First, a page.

The first Wolseley car was revealed in 1896. It was a copy of the French Léon Bollée’s tricycle, designed by Herbert Austin. Equipped with a two-cylinder boxer engine with a top-mounted camshaft, the 1896 tricycle would be the English brand’s only model until 1899 when a 3.5hp model was unveiled. Herbert Austin’s new design had four wheels instead of three but lost a cylinder, opting for a single-cylinder engine instead of the previous two.

Although it was simple in design, the Wolseley 3.5hp quickly proved to be a huge sales success. With 327 cars sold in 1901, the Frederick York Wolseley brand instantly became one of the most successful manufacturers in England. By 1903, Wolseley had manufactured a total of 800 cars—spurring him to take on his rivals in the world of auto racing.

The first competition Wolseley was revealed that same year, equipped with a huge 11,283cc engine developing 70cv —a number which was later increased to 96cv with an improved engine. Driving the first Wolseley racing car, Charles Rolls of Rolls-Royce fame finished eighth in the French Grand Prix at Clermont Ferrand. Shortly afterward, the famous partnership between Henry Royce and Charles Rolls began, from which the legend of Rolls-Royce was born.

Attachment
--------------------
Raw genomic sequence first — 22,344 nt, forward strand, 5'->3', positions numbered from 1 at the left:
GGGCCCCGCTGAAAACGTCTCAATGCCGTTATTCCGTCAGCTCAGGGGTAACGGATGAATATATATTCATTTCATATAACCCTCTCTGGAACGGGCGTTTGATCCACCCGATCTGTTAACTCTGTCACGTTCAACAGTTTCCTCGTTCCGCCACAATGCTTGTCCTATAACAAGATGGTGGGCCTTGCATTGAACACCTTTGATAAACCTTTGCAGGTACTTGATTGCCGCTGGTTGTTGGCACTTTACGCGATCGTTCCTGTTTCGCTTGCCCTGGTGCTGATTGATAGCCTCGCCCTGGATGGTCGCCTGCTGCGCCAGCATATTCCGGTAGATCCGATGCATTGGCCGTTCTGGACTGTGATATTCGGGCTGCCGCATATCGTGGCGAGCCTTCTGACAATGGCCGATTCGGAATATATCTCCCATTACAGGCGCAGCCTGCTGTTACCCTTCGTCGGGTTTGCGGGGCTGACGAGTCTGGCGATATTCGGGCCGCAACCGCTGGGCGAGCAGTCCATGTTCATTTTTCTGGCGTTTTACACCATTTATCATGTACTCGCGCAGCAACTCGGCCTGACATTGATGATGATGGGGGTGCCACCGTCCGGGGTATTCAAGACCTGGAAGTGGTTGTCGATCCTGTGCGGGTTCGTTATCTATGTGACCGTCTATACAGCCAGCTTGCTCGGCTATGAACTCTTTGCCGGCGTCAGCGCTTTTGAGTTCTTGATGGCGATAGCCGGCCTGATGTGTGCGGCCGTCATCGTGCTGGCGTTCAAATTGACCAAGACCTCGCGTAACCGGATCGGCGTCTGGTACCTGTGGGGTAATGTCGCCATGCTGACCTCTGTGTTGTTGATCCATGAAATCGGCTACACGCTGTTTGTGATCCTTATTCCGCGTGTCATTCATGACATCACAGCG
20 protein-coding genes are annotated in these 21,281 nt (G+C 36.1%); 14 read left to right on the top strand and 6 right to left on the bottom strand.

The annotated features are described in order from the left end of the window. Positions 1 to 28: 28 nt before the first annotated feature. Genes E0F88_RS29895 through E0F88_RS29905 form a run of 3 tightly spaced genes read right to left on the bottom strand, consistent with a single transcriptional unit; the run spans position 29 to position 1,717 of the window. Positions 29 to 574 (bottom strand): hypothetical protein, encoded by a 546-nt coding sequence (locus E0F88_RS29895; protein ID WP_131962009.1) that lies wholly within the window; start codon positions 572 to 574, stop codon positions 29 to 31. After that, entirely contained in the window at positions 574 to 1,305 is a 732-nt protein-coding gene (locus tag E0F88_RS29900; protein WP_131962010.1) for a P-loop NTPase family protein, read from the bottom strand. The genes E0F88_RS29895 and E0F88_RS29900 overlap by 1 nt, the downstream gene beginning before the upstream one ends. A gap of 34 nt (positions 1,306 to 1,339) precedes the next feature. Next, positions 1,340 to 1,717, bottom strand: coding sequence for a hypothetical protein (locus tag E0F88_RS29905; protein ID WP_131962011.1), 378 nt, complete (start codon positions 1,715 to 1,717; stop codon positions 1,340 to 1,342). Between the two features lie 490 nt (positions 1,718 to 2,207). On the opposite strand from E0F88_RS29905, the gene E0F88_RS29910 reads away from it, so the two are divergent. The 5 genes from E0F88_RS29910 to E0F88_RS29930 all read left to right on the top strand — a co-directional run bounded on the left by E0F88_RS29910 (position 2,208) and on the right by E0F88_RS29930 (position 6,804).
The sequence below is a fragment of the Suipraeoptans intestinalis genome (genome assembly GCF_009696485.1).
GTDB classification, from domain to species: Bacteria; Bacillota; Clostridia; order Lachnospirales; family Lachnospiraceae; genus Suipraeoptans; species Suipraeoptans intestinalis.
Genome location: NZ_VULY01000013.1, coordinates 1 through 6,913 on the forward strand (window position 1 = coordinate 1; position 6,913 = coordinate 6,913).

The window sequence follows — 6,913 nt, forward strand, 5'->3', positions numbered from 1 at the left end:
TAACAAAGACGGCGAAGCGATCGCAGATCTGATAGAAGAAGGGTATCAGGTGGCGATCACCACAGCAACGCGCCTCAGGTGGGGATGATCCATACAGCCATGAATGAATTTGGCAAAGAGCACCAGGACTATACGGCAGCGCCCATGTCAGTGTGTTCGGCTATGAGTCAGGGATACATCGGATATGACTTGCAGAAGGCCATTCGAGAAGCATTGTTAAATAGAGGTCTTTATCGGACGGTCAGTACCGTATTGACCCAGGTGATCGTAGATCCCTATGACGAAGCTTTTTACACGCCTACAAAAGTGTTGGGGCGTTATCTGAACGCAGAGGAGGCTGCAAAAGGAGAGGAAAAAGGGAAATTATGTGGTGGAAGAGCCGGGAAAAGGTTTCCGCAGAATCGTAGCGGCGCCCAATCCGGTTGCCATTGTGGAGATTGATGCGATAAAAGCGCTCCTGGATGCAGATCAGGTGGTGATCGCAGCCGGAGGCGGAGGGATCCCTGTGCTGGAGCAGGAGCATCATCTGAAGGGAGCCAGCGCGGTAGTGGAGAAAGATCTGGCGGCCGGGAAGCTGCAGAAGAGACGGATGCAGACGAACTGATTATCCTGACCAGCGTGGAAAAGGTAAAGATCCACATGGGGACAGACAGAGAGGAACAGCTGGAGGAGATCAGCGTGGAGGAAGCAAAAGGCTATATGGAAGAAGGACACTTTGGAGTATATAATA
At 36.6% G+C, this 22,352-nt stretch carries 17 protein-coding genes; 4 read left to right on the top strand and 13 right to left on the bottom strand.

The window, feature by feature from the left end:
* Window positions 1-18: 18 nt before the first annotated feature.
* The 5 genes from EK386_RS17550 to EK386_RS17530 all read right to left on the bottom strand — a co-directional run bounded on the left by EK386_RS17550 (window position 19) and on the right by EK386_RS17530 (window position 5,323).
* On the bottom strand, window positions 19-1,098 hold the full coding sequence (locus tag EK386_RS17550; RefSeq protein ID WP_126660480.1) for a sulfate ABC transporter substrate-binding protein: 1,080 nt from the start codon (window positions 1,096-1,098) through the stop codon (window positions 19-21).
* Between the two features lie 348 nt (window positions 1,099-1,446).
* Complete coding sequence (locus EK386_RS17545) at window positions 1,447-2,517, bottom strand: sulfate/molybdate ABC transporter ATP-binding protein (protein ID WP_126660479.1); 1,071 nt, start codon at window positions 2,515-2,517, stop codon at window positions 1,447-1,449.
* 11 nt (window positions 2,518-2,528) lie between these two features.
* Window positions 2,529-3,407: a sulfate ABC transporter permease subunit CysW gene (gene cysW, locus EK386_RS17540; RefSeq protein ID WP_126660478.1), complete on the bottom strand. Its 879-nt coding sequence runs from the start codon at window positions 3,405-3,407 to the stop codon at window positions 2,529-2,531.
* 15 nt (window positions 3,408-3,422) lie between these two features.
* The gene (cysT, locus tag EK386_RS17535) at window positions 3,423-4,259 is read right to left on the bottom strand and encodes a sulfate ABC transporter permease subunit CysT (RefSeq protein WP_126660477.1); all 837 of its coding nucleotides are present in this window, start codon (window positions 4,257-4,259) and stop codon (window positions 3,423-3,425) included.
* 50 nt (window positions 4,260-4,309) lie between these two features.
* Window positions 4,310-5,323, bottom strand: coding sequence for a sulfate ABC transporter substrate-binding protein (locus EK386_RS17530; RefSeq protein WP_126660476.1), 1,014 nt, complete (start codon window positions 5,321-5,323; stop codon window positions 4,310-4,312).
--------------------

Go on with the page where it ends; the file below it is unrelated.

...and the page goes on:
Wolseley’s golden years came in the second decade of the 1900s when John Davenport Siddeley took over from Herbert Austin as the chief designer. In 1914, the former producer of shearing equipment became the main competitor to the all-powerful Ford Motor Company. The two companies battled for supremacy in the English car market, with Wolseley even being considered as Britain’s top manufacturer, with 4000 cars produced annually—compared to 7000 for the American brand.

With the failure of the Wolseley Ten in 1918, the brand suffered its first financial setback, made worse by a series of unsuccessful new car launches. In 1926, almost bankrupt, Wolseley was sold to their competitor Morris for £730,000.

This car was donated to the Museu do Caramulo by António Medeiros e Almeida.